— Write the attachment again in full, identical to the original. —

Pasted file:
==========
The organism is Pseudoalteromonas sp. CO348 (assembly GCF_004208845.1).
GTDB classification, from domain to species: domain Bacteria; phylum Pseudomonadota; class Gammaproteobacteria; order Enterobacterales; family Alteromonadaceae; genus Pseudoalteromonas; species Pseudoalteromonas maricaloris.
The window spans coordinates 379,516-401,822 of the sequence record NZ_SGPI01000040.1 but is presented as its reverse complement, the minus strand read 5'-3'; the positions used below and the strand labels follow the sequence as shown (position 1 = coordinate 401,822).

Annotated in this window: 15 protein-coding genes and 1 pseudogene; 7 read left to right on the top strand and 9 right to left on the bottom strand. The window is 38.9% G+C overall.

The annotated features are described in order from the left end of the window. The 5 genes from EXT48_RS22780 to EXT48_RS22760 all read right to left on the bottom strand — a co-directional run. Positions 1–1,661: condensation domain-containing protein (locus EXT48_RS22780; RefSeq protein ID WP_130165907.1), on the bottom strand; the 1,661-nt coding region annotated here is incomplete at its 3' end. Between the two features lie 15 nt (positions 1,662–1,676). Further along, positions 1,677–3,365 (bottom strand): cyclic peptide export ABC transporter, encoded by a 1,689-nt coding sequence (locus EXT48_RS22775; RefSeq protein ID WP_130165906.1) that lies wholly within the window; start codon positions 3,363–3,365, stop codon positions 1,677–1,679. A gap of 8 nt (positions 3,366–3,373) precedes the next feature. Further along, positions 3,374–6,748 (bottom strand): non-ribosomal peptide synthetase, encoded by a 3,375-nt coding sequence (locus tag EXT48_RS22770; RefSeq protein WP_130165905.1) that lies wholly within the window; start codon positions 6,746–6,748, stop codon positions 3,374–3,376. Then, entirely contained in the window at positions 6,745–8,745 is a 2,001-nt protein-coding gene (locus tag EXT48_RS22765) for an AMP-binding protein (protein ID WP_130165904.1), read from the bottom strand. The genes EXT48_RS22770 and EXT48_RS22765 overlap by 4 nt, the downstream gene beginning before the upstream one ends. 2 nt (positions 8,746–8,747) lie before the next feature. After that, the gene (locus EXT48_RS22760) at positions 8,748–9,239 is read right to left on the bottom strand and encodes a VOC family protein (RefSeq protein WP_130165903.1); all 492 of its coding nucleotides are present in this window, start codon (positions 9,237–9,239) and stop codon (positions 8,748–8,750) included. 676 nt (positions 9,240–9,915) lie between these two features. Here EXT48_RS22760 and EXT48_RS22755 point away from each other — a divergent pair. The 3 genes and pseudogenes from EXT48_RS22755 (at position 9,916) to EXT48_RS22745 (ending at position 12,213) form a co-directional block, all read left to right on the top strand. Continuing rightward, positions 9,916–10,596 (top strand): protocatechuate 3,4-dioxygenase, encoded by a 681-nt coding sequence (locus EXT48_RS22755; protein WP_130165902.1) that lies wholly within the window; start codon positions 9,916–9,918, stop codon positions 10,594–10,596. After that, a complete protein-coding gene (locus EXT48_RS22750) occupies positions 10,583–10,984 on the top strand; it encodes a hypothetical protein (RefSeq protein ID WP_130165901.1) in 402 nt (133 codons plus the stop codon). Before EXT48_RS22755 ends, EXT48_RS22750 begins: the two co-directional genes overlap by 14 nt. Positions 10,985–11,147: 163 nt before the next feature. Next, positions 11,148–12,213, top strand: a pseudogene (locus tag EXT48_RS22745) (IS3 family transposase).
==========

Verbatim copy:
The organism is Pseudoalteromonas sp. CO348 (assembly GCF_004208845.1).
GTDB classification, from domain to species: domain Bacteria; phylum Pseudomonadota; class Gammaproteobacteria; order Enterobacterales; family Alteromonadaceae; genus Pseudoalteromonas; species Pseudoalteromonas maricaloris.
The window spans coordinates 379,516-401,822 of the sequence record NZ_SGPI01000040.1 but is presented as its reverse complement, the minus strand read 5'-3'; the positions used below and the strand labels follow the sequence as shown (position 1 = coordinate 401,822).

Annotated in this window: 15 protein-coding genes and 1 pseudogene; 7 read left to right on the top strand and 9 right to left on the bottom strand. The window is 38.9% G+C overall.

The annotated features are described in order from the left end of the window. The 5 genes from EXT48_RS22780 to EXT48_RS22760 all read right to left on the bottom strand — a co-directional run. Positions 1–1,661: condensation domain-containing protein (locus EXT48_RS22780; RefSeq protein ID WP_130165907.1), on the bottom strand; the 1,661-nt coding region annotated here is incomplete at its 3' end. Between the two features lie 15 nt (positions 1,662–1,676). Further along, positions 1,677–3,365 (bottom strand): cyclic peptide export ABC transporter, encoded by a 1,689-nt coding sequence (locus EXT48_RS22775; RefSeq protein ID WP_130165906.1) that lies wholly within the window; start codon positions 3,363–3,365, stop codon positions 1,677–1,679. A gap of 8 nt (positions 3,366–3,373) precedes the next feature. Further along, positions 3,374–6,748 (bottom strand): non-ribosomal peptide synthetase, encoded by a 3,375-nt coding sequence (locus tag EXT48_RS22770; RefSeq protein WP_130165905.1) that lies wholly within the window; start codon positions 6,746–6,748, stop codon positions 3,374–3,376. Then, entirely contained in the window at positions 6,745–8,745 is a 2,001-nt protein-coding gene (locus tag EXT48_RS22765) for an AMP-binding protein (protein ID WP_130165904.1), read from the bottom strand. The genes EXT48_RS22770 and EXT48_RS22765 overlap by 4 nt, the downstream gene beginning before the upstream one ends. 2 nt (positions 8,746–8,747) lie before the next feature. After that, the gene (locus EXT48_RS22760) at positions 8,748–9,239 is read right to left on the bottom strand and encodes a VOC family protein (RefSeq protein WP_130165903.1); all 492 of its coding nucleotides are present in this window, start codon (positions 9,237–9,239) and stop codon (positions 8,748–8,750) included. 676 nt (positions 9,240–9,915) lie between these two features. Here EXT48_RS22760 and EXT48_RS22755 point away from each other — a divergent pair. The 3 genes and pseudogenes from EXT48_RS22755 (at position 9,916) to EXT48_RS22745 (ending at position 12,213) form a co-directional block, all read left to right on the top strand. Continuing rightward, positions 9,916–10,596 (top strand): protocatechuate 3,4-dioxygenase, encoded by a 681-nt coding sequence (locus EXT48_RS22755; protein WP_130165902.1) that lies wholly within the window; start codon positions 9,916–9,918, stop codon positions 10,594–10,596. After that, a complete protein-coding gene (locus EXT48_RS22750) occupies positions 10,583–10,984 on the top strand; it encodes a hypothetical protein (RefSeq protein ID WP_130165901.1) in 402 nt (133 codons plus the stop codon). Before EXT48_RS22755 ends, EXT48_RS22750 begins: the two co-directional genes overlap by 14 nt. Positions 10,985–11,147: 163 nt before the next feature. Next, positions 11,148–12,213, top strand: a pseudogene (locus tag EXT48_RS22745) (IS3 family transposase).